• 6 Months: High impact exercise like weight lifting and karate.

Speed Up Your Postpartum Physical & Mental Recovery with Good Nutrition

Before you even start including exercise as part of your daily routine to regulate hormones after giving birth, you need proper nutrition to recover your postpartum wounds. Not to mention having a well-balanced diet that consists of essential nutrients and minerals helps support your mental wellbeing and lower risks of postpartum depression too. Hence, you should pay attention to the nutritional quality of your food for confinement.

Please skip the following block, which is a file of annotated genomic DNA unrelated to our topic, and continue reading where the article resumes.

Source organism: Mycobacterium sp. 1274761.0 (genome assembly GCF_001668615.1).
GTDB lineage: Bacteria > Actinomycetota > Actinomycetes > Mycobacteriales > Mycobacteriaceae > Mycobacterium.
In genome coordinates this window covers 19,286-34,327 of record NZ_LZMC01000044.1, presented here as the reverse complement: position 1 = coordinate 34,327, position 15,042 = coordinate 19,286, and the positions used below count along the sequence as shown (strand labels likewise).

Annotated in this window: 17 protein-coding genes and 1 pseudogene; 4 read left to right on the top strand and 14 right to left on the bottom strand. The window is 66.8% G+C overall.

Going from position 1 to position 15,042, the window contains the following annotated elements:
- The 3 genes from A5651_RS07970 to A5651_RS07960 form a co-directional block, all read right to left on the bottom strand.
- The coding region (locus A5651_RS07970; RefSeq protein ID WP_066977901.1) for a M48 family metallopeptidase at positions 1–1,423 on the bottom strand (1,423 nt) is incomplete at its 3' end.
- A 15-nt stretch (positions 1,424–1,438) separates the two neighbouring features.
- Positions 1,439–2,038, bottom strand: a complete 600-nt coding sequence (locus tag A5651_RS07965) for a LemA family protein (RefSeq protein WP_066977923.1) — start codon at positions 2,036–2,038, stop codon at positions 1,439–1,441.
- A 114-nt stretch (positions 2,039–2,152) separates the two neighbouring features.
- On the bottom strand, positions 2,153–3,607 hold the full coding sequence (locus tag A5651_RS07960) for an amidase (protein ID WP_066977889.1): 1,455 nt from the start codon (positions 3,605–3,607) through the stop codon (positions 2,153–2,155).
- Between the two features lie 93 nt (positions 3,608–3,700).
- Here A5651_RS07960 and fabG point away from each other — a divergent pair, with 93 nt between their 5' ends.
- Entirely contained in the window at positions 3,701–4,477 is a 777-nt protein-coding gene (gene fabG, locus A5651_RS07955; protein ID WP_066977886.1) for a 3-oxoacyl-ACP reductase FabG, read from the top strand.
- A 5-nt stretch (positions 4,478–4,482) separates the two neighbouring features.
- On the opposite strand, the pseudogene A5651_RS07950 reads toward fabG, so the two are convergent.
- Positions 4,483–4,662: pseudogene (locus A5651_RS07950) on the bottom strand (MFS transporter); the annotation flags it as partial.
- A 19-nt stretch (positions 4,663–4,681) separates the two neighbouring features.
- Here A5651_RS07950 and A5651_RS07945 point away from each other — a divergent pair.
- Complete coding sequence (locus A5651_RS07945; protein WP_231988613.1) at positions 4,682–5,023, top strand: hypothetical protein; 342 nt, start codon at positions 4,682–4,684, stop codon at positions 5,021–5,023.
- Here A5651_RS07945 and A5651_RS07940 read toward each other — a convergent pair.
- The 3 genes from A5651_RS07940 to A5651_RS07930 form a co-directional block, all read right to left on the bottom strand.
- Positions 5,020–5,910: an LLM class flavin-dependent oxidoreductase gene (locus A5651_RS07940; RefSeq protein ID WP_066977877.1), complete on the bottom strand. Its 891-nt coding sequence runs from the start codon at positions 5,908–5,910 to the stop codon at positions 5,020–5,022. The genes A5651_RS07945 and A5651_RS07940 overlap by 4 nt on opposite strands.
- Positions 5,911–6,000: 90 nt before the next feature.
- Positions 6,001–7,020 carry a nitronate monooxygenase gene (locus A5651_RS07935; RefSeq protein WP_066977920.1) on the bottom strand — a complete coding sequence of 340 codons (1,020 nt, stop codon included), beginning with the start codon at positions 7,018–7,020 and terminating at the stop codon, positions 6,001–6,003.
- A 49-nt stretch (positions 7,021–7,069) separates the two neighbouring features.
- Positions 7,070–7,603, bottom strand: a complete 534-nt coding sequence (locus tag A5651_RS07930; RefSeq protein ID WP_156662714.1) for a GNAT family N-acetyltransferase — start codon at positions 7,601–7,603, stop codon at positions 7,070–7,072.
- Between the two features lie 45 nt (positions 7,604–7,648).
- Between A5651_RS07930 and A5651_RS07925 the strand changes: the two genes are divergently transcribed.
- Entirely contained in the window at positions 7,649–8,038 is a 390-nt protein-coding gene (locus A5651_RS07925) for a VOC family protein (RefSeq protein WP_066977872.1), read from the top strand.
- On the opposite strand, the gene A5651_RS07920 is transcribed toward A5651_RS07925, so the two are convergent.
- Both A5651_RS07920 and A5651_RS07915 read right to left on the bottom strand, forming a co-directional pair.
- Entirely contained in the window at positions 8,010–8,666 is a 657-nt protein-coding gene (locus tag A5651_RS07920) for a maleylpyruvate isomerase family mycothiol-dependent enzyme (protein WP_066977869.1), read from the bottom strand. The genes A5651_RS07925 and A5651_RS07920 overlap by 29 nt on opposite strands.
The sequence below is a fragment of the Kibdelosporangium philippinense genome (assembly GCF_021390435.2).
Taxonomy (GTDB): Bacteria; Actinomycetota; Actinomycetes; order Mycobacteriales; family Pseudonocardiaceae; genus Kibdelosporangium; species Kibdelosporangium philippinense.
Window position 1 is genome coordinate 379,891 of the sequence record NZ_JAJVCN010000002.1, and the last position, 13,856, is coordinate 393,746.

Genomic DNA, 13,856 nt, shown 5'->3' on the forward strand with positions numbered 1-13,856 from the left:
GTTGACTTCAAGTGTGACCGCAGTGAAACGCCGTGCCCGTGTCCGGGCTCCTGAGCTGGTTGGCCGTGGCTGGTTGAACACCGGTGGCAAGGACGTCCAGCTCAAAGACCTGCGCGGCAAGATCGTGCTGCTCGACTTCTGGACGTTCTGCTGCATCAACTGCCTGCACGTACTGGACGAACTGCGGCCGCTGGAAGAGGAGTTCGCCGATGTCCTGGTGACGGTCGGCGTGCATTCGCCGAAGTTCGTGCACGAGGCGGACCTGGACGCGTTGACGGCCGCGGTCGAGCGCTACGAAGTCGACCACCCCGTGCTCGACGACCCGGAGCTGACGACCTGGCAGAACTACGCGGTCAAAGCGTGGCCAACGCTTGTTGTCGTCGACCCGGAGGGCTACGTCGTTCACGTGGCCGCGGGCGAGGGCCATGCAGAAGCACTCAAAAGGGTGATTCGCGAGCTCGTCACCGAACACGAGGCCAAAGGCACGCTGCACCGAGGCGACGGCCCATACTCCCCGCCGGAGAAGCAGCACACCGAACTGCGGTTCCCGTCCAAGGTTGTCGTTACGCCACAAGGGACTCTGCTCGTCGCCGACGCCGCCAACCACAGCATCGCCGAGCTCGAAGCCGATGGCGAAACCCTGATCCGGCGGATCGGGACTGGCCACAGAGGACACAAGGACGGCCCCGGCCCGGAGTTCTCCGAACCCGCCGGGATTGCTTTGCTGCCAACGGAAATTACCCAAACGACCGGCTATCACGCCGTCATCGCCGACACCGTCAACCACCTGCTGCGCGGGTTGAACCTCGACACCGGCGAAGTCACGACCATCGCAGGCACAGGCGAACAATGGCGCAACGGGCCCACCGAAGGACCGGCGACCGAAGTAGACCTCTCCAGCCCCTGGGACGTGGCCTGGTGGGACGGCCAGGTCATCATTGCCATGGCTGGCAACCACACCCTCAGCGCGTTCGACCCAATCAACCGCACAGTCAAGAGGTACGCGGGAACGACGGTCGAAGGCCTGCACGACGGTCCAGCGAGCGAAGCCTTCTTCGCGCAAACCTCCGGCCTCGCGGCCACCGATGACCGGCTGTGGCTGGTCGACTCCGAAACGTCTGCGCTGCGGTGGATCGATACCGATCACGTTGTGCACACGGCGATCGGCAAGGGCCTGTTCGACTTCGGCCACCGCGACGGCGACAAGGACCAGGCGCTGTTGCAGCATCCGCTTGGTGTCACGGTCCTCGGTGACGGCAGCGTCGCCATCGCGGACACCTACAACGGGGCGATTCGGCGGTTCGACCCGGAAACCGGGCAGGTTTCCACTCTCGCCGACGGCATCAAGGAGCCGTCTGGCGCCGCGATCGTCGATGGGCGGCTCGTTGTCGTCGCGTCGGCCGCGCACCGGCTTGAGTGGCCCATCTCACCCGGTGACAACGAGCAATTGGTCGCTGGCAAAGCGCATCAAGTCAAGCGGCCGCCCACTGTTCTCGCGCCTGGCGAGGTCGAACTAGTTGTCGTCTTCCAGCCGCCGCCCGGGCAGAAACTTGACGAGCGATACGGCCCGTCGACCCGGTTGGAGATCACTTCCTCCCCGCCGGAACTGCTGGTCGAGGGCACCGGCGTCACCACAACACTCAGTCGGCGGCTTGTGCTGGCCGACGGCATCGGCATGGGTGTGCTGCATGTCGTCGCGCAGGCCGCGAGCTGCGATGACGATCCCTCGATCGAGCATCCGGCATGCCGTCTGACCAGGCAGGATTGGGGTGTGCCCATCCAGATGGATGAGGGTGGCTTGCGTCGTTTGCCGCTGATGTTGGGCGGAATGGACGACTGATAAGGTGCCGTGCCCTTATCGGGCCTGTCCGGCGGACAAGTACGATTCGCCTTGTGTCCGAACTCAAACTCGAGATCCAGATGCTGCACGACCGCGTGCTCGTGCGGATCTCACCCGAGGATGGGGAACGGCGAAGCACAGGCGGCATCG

Skip the hassle of meal planning and leave it all to our in-house dietitian, award-winning chef and professional kitchen team to serve you nutritious, well-balanced, and delicious food for confinement. Tian Wei Signature’s confinement food delivery SG service offers fusion and traditional Chinese confinement food, featuring a wide variety of meat dishes, vegetable dishes, desserts and confinement soup Singapore mothers love.